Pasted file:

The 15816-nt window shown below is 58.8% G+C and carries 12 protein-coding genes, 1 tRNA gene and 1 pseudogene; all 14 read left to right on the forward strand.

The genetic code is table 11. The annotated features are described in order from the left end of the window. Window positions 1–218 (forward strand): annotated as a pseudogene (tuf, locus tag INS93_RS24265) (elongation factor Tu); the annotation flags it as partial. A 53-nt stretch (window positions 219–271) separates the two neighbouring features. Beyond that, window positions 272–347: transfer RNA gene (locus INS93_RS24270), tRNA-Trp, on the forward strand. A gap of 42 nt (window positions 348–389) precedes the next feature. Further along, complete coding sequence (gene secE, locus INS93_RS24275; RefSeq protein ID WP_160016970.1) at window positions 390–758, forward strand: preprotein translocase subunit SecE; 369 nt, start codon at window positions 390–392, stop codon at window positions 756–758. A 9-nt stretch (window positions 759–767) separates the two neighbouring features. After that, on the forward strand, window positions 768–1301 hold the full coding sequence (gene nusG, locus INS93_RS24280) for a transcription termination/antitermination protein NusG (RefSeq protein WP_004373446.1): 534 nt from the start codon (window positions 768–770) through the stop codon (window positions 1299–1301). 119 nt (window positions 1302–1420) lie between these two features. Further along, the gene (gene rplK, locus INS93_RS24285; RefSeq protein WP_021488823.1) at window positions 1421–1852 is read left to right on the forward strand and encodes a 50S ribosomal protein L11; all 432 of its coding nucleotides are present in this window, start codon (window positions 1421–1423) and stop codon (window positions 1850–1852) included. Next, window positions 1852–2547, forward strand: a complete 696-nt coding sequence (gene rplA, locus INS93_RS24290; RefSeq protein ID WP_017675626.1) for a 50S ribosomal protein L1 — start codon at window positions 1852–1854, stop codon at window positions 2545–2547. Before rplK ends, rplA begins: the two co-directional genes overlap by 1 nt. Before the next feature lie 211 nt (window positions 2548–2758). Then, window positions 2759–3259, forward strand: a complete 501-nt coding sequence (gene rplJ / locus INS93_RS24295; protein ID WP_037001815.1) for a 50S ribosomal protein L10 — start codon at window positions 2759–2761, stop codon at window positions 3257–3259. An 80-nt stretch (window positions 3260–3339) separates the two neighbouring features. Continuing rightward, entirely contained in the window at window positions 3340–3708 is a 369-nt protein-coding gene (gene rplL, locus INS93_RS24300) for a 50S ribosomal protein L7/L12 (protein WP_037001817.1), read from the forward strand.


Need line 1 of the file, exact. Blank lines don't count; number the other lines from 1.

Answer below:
The 15816-nt window shown below is 58.8% G+C and carries 12 protein-coding genes, 1 tRNA gene and 1 pseudogene; all 14 read left to right on the forward strand.